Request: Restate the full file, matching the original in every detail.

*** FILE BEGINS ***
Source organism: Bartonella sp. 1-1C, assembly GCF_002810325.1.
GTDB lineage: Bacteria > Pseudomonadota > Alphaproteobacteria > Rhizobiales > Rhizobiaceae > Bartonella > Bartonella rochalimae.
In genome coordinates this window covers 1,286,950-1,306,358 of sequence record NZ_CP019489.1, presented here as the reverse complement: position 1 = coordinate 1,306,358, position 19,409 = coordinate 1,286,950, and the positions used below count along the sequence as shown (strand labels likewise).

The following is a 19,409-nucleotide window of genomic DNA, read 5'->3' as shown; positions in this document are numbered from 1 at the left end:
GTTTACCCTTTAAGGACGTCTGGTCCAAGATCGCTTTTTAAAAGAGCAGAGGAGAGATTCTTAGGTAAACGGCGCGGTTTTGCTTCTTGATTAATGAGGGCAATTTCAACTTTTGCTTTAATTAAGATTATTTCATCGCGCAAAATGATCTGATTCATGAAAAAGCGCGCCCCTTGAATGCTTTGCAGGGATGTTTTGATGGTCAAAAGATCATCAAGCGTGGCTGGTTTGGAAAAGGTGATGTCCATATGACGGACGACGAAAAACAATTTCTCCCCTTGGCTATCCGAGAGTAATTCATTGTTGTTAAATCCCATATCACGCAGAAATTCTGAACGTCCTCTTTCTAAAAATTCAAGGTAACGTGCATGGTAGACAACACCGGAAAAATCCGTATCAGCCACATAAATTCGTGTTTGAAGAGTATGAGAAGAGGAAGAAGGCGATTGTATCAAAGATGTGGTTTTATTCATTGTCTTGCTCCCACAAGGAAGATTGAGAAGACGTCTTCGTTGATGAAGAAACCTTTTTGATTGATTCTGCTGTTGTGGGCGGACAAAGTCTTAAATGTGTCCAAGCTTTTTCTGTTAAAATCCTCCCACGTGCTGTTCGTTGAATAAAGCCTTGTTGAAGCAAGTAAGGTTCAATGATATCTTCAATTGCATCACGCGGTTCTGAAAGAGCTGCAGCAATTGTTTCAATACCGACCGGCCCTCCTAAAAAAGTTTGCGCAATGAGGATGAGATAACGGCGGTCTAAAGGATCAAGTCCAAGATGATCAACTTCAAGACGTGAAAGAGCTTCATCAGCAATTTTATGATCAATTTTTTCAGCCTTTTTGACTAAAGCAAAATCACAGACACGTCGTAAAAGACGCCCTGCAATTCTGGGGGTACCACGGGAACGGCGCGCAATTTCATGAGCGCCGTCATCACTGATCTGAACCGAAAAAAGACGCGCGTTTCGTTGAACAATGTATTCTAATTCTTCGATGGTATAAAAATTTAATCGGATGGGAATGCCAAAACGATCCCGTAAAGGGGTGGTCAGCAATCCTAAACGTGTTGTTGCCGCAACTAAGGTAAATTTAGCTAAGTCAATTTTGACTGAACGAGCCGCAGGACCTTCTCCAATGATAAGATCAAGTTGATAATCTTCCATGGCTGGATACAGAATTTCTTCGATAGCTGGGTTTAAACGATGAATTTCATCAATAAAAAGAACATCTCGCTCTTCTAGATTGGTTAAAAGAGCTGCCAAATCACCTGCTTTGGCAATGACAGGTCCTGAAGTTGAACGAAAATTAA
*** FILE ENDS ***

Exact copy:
Source organism: Bartonella sp. 1-1C, assembly GCF_002810325.1.
GTDB lineage: Bacteria > Pseudomonadota > Alphaproteobacteria > Rhizobiales > Rhizobiaceae > Bartonella > Bartonella rochalimae.
In genome coordinates this window covers 1,286,950-1,306,358 of sequence record NZ_CP019489.1, presented here as the reverse complement: position 1 = coordinate 1,306,358, position 19,409 = coordinate 1,286,950, and the positions used below count along the sequence as shown (strand labels likewise).

The following is a 19,409-nucleotide window of genomic DNA, read 5'->3' as shown; positions in this document are numbered from 1 at the left end:
GTTTACCCTTTAAGGACGTCTGGTCCAAGATCGCTTTTTAAAAGAGCAGAGGAGAGATTCTTAGGTAAACGGCGCGGTTTTGCTTCTTGATTAATGAGGGCAATTTCAACTTTTGCTTTAATTAAGATTATTTCATCGCGCAAAATGATCTGATTCATGAAAAAGCGCGCCCCTTGAATGCTTTGCAGGGATGTTTTGATGGTCAAAAGATCATCAAGCGTGGCTGGTTTGGAAAAGGTGATGTCCATATGACGGACGACGAAAAACAATTTCTCCCCTTGGCTATCCGAGAGTAATTCATTGTTGTTAAATCCCATATCACGCAGAAATTCTGAACGTCCTCTTTCTAAAAATTCAAGGTAACGTGCATGGTAGACAACACCGGAAAAATCCGTATCAGCCACATAAATTCGTGTTTGAAGAGTATGAGAAGAGGAAGAAGGCGATTGTATCAAAGATGTGGTTTTATTCATTGTCTTGCTCCCACAAGGAAGATTGAGAAGACGTCTTCGTTGATGAAGAAACCTTTTTGATTGATTCTGCTGTTGTGGGCGGACAAAGTCTTAAATGTGTCCAAGCTTTTTCTGTTAAAATCCTCCCACGTGCTGTTCGTTGAATAAAGCCTTGTTGAAGCAAGTAAGGTTCAATGATATCTTCAATTGCATCACGCGGTTCTGAAAGAGCTGCAGCAATTGTTTCAATACCGACCGGCCCTCCTAAAAAAGTTTGCGCAATGAGGATGAGATAACGGCGGTCTAAAGGATCAAGTCCAAGATGATCAACTTCAAGACGTGAAAGAGCTTCATCAGCAATTTTATGATCAATTTTTTCAGCCTTTTTGACTAAAGCAAAATCACAGACACGTCGTAAAAGACGCCCTGCAATTCTGGGGGTACCACGGGAACGGCGCGCAATTTCATGAGCGCCGTCATCACTGATCTGAACCGAAAAAAGACGCGCGTTTCGTTGAACAATGTATTCTAATTCTTCGATGGTATAAAAATTTAATCGGATGGGAATGCCAAAACGATCCCGTAAAGGGGTGGTCAGCAATCCTAAACGTGTTGTTGCCGCAACTAAGGTAAATTTAGCTAAGTCAATTTTGACTGAACGAGCCGCAGGACCTTCTCCAATGATAAGATCAAGTTGATAATCTTCCATGGCTGGATACAGAATTTCTTCGATAGCTGGGTTTAAACGATGAATTTCATCAATAAAAAGAACATCTCGCTCTTCTAGATTGGTTAAAAGAGCTGCCAAATCACCTGCTTTGGCAATGACAGGTCCTGAAGTTGAACGAAAATTAA